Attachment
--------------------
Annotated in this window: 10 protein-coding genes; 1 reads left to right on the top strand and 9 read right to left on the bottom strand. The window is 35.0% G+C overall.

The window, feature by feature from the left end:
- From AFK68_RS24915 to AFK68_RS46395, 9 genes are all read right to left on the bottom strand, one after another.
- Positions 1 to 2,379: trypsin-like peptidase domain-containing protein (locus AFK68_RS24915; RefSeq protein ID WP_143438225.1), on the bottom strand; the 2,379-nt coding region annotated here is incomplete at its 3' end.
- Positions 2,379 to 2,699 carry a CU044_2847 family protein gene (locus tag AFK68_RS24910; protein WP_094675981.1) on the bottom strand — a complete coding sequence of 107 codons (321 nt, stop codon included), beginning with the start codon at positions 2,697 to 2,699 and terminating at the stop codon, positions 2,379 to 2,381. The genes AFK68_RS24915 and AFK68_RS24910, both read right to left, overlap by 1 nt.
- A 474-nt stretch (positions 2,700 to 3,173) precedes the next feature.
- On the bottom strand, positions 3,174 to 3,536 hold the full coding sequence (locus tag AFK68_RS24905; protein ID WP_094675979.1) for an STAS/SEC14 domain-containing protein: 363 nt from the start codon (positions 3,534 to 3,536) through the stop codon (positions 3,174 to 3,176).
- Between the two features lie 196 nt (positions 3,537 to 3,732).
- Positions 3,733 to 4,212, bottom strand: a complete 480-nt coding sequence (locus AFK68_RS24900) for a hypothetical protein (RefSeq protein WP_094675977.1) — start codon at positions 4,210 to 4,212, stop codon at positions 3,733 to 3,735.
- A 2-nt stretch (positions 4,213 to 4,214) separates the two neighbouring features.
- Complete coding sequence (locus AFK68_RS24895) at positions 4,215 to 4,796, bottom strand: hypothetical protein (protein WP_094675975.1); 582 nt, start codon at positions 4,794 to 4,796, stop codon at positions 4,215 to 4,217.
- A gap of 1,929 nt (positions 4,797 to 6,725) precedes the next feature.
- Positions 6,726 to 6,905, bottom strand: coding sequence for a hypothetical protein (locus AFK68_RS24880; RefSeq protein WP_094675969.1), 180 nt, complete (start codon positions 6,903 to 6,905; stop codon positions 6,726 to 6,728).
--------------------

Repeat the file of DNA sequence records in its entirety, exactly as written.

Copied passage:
Annotated in this window: 10 protein-coding genes; 1 reads left to right on the top strand and 9 read right to left on the bottom strand. The window is 35.0% G+C overall.

The window, feature by feature from the left end:
- From AFK68_RS24915 to AFK68_RS46395, 9 genes are all read right to left on the bottom strand, one after another.
- Positions 1 to 2,379: trypsin-like peptidase domain-containing protein (locus AFK68_RS24915; RefSeq protein ID WP_143438225.1), on the bottom strand; the 2,379-nt coding region annotated here is incomplete at its 3' end.
- Positions 2,379 to 2,699 carry a CU044_2847 family protein gene (locus tag AFK68_RS24910; protein WP_094675981.1) on the bottom strand — a complete coding sequence of 107 codons (321 nt, stop codon included), beginning with the start codon at positions 2,697 to 2,699 and terminating at the stop codon, positions 2,379 to 2,381. The genes AFK68_RS24915 and AFK68_RS24910, both read right to left, overlap by 1 nt.
- A 474-nt stretch (positions 2,700 to 3,173) precedes the next feature.
- On the bottom strand, positions 3,174 to 3,536 hold the full coding sequence (locus tag AFK68_RS24905; protein ID WP_094675979.1) for an STAS/SEC14 domain-containing protein: 363 nt from the start codon (positions 3,534 to 3,536) through the stop codon (positions 3,174 to 3,176).
- Between the two features lie 196 nt (positions 3,537 to 3,732).
- Positions 3,733 to 4,212, bottom strand: a complete 480-nt coding sequence (locus AFK68_RS24900) for a hypothetical protein (RefSeq protein WP_094675977.1) — start codon at positions 4,210 to 4,212, stop codon at positions 3,733 to 3,735.
- A 2-nt stretch (positions 4,213 to 4,214) separates the two neighbouring features.
- Complete coding sequence (locus AFK68_RS24895) at positions 4,215 to 4,796, bottom strand: hypothetical protein (protein WP_094675975.1); 582 nt, start codon at positions 4,794 to 4,796, stop codon at positions 4,215 to 4,217.
- A gap of 1,929 nt (positions 4,797 to 6,725) precedes the next feature.
- Positions 6,726 to 6,905, bottom strand: coding sequence for a hypothetical protein (locus AFK68_RS24880; RefSeq protein WP_094675969.1), 180 nt, complete (start codon positions 6,903 to 6,905; stop codon positions 6,726 to 6,728).